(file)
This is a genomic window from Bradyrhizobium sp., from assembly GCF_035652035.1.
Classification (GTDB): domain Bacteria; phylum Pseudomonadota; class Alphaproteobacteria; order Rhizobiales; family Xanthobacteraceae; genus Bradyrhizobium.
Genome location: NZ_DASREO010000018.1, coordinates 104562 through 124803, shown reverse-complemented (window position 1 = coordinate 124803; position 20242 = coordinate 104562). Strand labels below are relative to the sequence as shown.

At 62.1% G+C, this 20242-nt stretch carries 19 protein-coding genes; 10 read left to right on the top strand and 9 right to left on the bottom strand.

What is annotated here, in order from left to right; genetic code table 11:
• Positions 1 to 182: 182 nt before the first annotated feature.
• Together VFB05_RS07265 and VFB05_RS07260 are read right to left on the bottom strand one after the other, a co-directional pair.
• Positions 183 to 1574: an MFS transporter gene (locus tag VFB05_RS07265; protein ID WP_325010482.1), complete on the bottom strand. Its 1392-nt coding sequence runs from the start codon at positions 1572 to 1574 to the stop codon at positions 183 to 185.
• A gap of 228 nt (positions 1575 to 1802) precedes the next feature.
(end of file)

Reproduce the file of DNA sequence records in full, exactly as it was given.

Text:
This is a genomic window from Bradyrhizobium sp., from assembly GCF_035652035.1.
Classification (GTDB): domain Bacteria; phylum Pseudomonadota; class Alphaproteobacteria; order Rhizobiales; family Xanthobacteraceae; genus Bradyrhizobium.
Genome location: NZ_DASREO010000018.1, coordinates 104562 through 124803, shown reverse-complemented (window position 1 = coordinate 124803; position 20242 = coordinate 104562). Strand labels below are relative to the sequence as shown.

At 62.1% G+C, this 20242-nt stretch carries 19 protein-coding genes; 10 read left to right on the top strand and 9 right to left on the bottom strand.

What is annotated here, in order from left to right; genetic code table 11:
• Positions 1 to 182: 182 nt before the first annotated feature.
• Together VFB05_RS07265 and VFB05_RS07260 are read right to left on the bottom strand one after the other, a co-directional pair.
• Positions 183 to 1574: an MFS transporter gene (locus tag VFB05_RS07265; protein ID WP_325010482.1), complete on the bottom strand. Its 1392-nt coding sequence runs from the start codon at positions 1572 to 1574 to the stop codon at positions 183 to 185.
• A gap of 228 nt (positions 1575 to 1802) precedes the next feature.